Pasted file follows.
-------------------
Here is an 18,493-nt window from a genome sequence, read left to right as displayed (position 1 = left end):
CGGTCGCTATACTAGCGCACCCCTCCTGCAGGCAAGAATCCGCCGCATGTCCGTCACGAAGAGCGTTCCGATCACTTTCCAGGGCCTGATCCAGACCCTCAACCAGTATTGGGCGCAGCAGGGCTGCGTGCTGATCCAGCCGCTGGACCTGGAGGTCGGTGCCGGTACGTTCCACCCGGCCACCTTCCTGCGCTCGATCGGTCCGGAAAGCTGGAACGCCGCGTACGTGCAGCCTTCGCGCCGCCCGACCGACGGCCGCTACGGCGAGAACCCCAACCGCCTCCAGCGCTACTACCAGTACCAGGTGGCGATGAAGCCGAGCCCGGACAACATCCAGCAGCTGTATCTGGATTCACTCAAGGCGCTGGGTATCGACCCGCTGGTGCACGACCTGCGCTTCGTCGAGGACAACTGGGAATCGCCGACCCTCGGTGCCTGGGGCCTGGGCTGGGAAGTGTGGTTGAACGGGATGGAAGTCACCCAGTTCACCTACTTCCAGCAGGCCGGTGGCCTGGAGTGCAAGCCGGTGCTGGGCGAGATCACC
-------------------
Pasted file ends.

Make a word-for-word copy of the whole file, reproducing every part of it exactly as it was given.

Here is an 18,493-nt window from a genome sequence, read left to right as displayed (position 1 = left end):
CGGTCGCTATACTAGCGCACCCCTCCTGCAGGCAAGAATCCGCCGCATGTCCGTCACGAAGAGCGTTCCGATCACTTTCCAGGGCCTGATCCAGACCCTCAACCAGTATTGGGCGCAGCAGGGCTGCGTGCTGATCCAGCCGCTGGACCTGGAGGTCGGTGCCGGTACGTTCCACCCGGCCACCTTCCTGCGCTCGATCGGTCCGGAAAGCTGGAACGCCGCGTACGTGCAGCCTTCGCGCCGCCCGACCGACGGCCGCTACGGCGAGAACCCCAACCGCCTCCAGCGCTACTACCAGTACCAGGTGGCGATGAAGCCGAGCCCGGACAACATCCAGCAGCTGTATCTGGATTCACTCAAGGCGCTGGGTATCGACCCGCTGGTGCACGACCTGCGCTTCGTCGAGGACAACTGGGAATCGCCGACCCTCGGTGCCTGGGGCCTGGGCTGGGAAGTGTGGTTGAACGGGATGGAAGTCACCCAGTTCACCTACTTCCAGCAGGCCGGTGGCCTGGAGTGCAAGCCGGTGCTGGGCGAGATCACC